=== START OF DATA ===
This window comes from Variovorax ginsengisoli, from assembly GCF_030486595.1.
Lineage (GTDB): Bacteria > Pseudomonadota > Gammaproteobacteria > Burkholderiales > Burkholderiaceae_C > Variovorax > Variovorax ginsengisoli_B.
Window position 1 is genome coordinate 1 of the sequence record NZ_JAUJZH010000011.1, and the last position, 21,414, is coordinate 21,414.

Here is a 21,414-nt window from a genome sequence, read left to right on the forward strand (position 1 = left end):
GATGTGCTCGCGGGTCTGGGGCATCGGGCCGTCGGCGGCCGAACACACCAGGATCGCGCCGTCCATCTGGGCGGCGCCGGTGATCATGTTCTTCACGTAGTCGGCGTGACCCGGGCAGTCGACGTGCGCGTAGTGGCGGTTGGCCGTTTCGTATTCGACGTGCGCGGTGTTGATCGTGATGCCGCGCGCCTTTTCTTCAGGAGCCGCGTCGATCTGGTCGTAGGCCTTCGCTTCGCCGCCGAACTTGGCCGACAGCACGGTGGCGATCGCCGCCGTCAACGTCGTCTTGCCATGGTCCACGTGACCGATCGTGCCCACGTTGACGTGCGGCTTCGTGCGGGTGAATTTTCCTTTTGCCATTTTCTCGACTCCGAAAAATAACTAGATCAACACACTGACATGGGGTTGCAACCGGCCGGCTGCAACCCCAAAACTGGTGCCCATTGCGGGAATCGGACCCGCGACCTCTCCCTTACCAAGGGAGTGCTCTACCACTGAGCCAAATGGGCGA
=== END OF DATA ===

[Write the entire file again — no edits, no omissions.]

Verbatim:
This window comes from Variovorax ginsengisoli, from assembly GCF_030486595.1.
Lineage (GTDB): Bacteria > Pseudomonadota > Gammaproteobacteria > Burkholderiales > Burkholderiaceae_C > Variovorax > Variovorax ginsengisoli_B.
Window position 1 is genome coordinate 1 of the sequence record NZ_JAUJZH010000011.1, and the last position, 21,414, is coordinate 21,414.

Here is a 21,414-nt window from a genome sequence, read left to right on the forward strand (position 1 = left end):
GATGTGCTCGCGGGTCTGGGGCATCGGGCCGTCGGCGGCCGAACACACCAGGATCGCGCCGTCCATCTGGGCGGCGCCGGTGATCATGTTCTTCACGTAGTCGGCGTGACCCGGGCAGTCGACGTGCGCGTAGTGGCGGTTGGCCGTTTCGTATTCGACGTGCGCGGTGTTGATCGTGATGCCGCGCGCCTTTTCTTCAGGAGCCGCGTCGATCTGGTCGTAGGCCTTCGCTTCGCCGCCGAACTTGGCCGACAGCACGGTGGCGATCGCCGCCGTCAACGTCGTCTTGCCATGGTCCACGTGACCGATCGTGCCCACGTTGACGTGCGGCTTCGTGCGGGTGAATTTTCCTTTTGCCATTTTCTCGACTCCGAAAAATAACTAGATCAACACACTGACATGGGGTTGCAACCGGCCGGCTGCAACCCCAAAACTGGTGCCCATTGCGGGAATCGGACCCGCGACCTCTCCCTTACCAAGGGAGTGCTCTACCACTGAGCCAAATGGGCGA